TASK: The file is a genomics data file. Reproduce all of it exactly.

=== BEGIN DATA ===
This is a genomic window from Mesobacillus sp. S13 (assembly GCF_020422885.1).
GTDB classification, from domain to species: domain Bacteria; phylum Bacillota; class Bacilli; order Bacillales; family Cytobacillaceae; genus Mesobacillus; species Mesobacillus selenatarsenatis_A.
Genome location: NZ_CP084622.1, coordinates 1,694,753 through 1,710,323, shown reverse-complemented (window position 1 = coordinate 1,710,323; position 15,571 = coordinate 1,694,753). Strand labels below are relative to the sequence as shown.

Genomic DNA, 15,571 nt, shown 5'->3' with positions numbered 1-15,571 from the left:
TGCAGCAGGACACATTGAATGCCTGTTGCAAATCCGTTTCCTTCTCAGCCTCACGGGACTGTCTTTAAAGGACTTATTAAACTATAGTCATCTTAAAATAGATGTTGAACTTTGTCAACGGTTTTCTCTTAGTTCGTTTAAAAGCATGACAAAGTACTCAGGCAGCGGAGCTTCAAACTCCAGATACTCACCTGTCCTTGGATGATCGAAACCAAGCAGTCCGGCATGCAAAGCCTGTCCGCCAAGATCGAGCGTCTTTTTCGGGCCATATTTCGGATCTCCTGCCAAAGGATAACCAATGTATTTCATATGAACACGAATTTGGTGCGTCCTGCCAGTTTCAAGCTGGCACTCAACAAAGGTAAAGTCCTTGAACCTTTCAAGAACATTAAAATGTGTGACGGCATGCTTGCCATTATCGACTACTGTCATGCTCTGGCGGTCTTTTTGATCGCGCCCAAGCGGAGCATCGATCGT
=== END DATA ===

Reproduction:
This is a genomic window from Mesobacillus sp. S13 (assembly GCF_020422885.1).
GTDB classification, from domain to species: domain Bacteria; phylum Bacillota; class Bacilli; order Bacillales; family Cytobacillaceae; genus Mesobacillus; species Mesobacillus selenatarsenatis_A.
Genome location: NZ_CP084622.1, coordinates 1,694,753 through 1,710,323, shown reverse-complemented (window position 1 = coordinate 1,710,323; position 15,571 = coordinate 1,694,753). Strand labels below are relative to the sequence as shown.

Genomic DNA, 15,571 nt, shown 5'->3' with positions numbered 1-15,571 from the left:
TGCAGCAGGACACATTGAATGCCTGTTGCAAATCCGTTTCCTTCTCAGCCTCACGGGACTGTCTTTAAAGGACTTATTAAACTATAGTCATCTTAAAATAGATGTTGAACTTTGTCAACGGTTTTCTCTTAGTTCGTTTAAAAGCATGACAAAGTACTCAGGCAGCGGAGCTTCAAACTCCAGATACTCACCTGTCCTTGGATGATCGAAACCAAGCAGTCCGGCATGCAAAGCCTGTCCGCCAAGATCGAGCGTCTTTTTCGGGCCATATTTCGGATCTCCTGCCAAAGGATAACCAATGTATTTCATATGAACACGAATTTGGTGCGTCCTGCCAGTTTCAAGCTGGCACTCAACAAAGGTAAAGTCCTTGAACCTTTCAAGAACATTAAAATGTGTGACGGCATGCTTGCCATTATCGACTACTGTCATGCTCTGGCGGTCTTTTTGATCGCGCCCAAGCGGAGCATCGATCGT